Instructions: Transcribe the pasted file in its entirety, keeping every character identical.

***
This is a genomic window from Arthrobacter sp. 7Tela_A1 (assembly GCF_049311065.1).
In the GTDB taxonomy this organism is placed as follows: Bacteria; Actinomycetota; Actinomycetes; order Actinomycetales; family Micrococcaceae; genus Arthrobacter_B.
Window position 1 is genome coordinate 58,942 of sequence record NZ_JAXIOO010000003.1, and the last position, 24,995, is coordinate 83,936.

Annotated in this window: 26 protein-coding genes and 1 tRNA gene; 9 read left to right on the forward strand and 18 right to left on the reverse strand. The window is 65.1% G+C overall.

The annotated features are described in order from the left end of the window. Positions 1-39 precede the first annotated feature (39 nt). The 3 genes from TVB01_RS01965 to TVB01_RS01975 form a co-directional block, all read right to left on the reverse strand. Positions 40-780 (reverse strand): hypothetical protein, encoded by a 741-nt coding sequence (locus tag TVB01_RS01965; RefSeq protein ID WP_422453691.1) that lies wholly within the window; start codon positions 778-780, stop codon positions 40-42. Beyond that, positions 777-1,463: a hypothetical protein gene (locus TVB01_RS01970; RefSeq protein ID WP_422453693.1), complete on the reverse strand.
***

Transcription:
This is a genomic window from Arthrobacter sp. 7Tela_A1 (assembly GCF_049311065.1).
In the GTDB taxonomy this organism is placed as follows: Bacteria; Actinomycetota; Actinomycetes; order Actinomycetales; family Micrococcaceae; genus Arthrobacter_B.
Window position 1 is genome coordinate 58,942 of sequence record NZ_JAXIOO010000003.1, and the last position, 24,995, is coordinate 83,936.

Annotated in this window: 26 protein-coding genes and 1 tRNA gene; 9 read left to right on the forward strand and 18 right to left on the reverse strand. The window is 65.1% G+C overall.

The annotated features are described in order from the left end of the window. Positions 1-39 precede the first annotated feature (39 nt). The 3 genes from TVB01_RS01965 to TVB01_RS01975 form a co-directional block, all read right to left on the reverse strand. Positions 40-780 (reverse strand): hypothetical protein, encoded by a 741-nt coding sequence (locus tag TVB01_RS01965; RefSeq protein ID WP_422453691.1) that lies wholly within the window; start codon positions 778-780, stop codon positions 40-42. Beyond that, positions 777-1,463: a hypothetical protein gene (locus TVB01_RS01970; RefSeq protein ID WP_422453693.1), complete on the reverse strand.